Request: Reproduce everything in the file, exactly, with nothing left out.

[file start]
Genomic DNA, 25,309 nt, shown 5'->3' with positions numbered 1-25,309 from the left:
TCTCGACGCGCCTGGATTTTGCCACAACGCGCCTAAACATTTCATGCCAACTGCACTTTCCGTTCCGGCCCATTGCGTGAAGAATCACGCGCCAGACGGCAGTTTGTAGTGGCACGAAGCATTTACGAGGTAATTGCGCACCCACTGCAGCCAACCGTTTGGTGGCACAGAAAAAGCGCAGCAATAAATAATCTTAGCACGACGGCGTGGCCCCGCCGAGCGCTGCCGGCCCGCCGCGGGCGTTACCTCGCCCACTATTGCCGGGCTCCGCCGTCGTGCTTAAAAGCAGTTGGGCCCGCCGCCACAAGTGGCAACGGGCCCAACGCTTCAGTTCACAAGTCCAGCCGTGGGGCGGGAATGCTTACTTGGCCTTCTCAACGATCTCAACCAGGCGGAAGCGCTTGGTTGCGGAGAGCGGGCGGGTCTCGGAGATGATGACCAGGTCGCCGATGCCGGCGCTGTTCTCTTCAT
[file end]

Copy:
Genomic DNA, 25,309 nt, shown 5'->3' with positions numbered 1-25,309 from the left:
TCTCGACGCGCCTGGATTTTGCCACAACGCGCCTAAACATTTCATGCCAACTGCACTTTCCGTTCCGGCCCATTGCGTGAAGAATCACGCGCCAGACGGCAGTTTGTAGTGGCACGAAGCATTTACGAGGTAATTGCGCACCCACTGCAGCCAACCGTTTGGTGGCACAGAAAAAGCGCAGCAATAAATAATCTTAGCACGACGGCGTGGCCCCGCCGAGCGCTGCCGGCCCGCCGCGGGCGTTACCTCGCCCACTATTGCCGGGCTCCGCCGTCGTGCTTAAAAGCAGTTGGGCCCGCCGCCACAAGTGGCAACGGGCCCAACGCTTCAGTTCACAAGTCCAGCCGTGGGGCGGGAATGCTTACTTGGCCTTCTCAACGATCTCAACCAGGCGGAAGCGCTTGGTTGCGGAGAGCGGGCGGGTCTCGGAGATGATGACCAGGTCGCCGATGCCGGCGCTGTTCTCTTCAT